Radioactive Times. Vol.4 No 2
Legal challenge to AWE "Justification"
Not content with organising the Standing Conference this year (see report on this site), NAG is challenging the legality of radioactive emissions from the Atomic Weapons Establishments at Aldermaston and Burghfield.
The NAG team, pictured at the Standing Conference in July
The basis of their case is that the activities which create the waste were not justified in law. European law on radiation protection embodies the principle of "Justification". This requires a cost benefit analysis of operations which cause radiation exposure - the radiation detriment has to be outweighed by social and economic benefits. (This is one reason why ICRP's attempts to drop the concept of Collective Dose are so sinister).
Last year, when the Environment Agency conducted a public consultation on the disposal of wastes from the AWEs, they gave lip service to Justification but dodged it on the grounds that as the nuclear weapons programme was Government policy, the Governemnt had already balanced benefits and detriments. LLRC described this as "surely intended as a joke."
Other elements of the case are as follows:
1.that nuclear weapons are contrary to international law and therefore the EA cannot authorise discharges from their production;
2. that the requirement to notify MAFF (now the FSA) was left until the last moment & the authorisation was given without time for MAFF to repond.
3. that the EA should not have given an authorisation before the Secretary of State for the Environment, Michael Meacher, had made a decision on whether or not to call in the application. He still reserved that right as of September this year.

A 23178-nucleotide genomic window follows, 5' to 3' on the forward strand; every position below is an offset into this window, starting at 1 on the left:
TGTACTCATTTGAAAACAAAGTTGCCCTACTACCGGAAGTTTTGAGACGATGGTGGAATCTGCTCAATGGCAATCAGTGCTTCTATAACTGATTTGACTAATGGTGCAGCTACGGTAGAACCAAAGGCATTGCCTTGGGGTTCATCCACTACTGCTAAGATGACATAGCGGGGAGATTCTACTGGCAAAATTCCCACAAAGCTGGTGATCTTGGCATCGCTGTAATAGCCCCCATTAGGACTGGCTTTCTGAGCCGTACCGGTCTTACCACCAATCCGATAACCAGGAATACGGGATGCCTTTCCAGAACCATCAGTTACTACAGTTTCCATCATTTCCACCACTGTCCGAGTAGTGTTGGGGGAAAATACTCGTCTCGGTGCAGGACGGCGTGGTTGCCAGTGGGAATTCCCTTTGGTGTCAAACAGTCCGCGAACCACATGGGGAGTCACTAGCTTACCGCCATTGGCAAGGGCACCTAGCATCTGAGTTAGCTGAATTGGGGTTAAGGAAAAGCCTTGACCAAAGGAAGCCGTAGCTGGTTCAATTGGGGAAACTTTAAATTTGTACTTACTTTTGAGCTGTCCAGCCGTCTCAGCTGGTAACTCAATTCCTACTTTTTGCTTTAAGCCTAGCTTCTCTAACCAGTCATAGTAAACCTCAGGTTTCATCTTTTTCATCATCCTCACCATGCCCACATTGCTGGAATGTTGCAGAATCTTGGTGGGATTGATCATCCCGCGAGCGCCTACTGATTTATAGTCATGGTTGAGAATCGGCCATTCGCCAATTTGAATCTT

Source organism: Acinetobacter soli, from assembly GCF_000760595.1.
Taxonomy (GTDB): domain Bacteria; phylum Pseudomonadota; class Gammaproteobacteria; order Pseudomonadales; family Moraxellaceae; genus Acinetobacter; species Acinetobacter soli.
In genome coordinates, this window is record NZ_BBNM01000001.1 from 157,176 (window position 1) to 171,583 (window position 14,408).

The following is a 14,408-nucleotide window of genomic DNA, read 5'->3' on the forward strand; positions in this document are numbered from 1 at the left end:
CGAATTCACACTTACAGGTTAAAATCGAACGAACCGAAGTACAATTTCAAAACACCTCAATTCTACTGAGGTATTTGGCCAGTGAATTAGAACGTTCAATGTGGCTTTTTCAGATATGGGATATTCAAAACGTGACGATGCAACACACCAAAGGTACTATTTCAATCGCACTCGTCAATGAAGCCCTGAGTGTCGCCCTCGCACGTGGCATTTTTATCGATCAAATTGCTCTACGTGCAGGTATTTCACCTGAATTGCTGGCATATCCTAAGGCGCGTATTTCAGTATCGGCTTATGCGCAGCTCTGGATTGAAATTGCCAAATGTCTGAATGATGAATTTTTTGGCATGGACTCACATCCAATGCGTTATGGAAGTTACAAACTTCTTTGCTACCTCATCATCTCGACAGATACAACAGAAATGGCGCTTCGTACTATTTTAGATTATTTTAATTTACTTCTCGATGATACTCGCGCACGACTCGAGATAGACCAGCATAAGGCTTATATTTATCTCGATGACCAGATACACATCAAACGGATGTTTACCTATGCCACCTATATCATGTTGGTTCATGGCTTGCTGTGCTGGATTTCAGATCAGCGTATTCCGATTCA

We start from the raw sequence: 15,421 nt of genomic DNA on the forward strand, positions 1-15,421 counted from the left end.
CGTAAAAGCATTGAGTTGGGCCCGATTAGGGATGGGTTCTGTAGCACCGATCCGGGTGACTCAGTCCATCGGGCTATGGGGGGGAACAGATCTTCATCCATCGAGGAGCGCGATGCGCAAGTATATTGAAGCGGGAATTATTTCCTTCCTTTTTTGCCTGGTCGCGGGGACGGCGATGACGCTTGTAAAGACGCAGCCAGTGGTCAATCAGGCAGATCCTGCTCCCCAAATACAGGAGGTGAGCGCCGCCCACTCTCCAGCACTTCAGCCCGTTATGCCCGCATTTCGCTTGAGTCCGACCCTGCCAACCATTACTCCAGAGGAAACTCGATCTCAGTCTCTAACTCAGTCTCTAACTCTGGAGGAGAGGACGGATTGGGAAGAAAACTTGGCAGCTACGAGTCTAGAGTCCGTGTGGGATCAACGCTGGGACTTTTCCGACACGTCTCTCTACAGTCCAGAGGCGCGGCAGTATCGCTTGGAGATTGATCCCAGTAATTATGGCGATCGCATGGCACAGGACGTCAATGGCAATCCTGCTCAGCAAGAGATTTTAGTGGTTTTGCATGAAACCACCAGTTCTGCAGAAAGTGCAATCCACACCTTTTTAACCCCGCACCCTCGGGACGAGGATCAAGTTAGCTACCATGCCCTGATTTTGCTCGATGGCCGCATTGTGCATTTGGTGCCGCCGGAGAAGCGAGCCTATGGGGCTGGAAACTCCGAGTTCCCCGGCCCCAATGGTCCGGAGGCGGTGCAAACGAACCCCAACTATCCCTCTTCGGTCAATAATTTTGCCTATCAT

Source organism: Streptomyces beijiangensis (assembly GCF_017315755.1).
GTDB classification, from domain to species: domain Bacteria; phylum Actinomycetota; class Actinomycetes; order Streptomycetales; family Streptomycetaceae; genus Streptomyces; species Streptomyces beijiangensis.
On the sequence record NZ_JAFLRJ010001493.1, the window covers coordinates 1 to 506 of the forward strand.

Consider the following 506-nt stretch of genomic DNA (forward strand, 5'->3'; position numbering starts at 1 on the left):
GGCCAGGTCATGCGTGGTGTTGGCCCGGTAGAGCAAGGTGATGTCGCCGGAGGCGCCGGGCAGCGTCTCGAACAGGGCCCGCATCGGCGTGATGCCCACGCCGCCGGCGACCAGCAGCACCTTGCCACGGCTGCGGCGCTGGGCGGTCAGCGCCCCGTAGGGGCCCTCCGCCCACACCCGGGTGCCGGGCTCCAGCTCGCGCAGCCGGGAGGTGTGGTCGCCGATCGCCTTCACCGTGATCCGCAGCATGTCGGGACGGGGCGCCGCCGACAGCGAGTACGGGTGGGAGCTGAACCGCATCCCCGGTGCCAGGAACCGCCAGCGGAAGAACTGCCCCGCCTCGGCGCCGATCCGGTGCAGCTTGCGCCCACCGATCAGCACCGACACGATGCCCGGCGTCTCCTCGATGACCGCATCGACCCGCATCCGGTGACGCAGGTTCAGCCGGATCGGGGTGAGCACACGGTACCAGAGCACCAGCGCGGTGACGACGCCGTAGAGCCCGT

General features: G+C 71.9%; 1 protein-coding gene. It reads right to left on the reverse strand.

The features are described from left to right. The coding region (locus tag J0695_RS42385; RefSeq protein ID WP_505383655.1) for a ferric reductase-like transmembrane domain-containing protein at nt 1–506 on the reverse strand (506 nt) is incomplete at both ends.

The case was due to be heard in the High Court on 13-15 September, but on 12th September it was suddenly pulled out of the lists. The reason given was that the judge was over-running on another case, but it was also rumoured to be because the judge declared an interest once he'd had a look at the papers.
The MoD have joined the respondents as an interested party and their submission to the court was that the case should be referred to the European Court of Justice to decide whether or not chapter III, on justification of radioactive discharges, includes military discharges. NAG does not object to a referral, and neither does the Environment Agency, but nothing has been done yet to send it on its way. It would take 18 months to get a judgement from the ECJ and then 6 months to get a High Court hearing here.
Meanwhile the case remains in the high court list awaiting a date to be heard. There may be a delay until February 2001 before all the parties' lawyers are available for a 3 day hearing.
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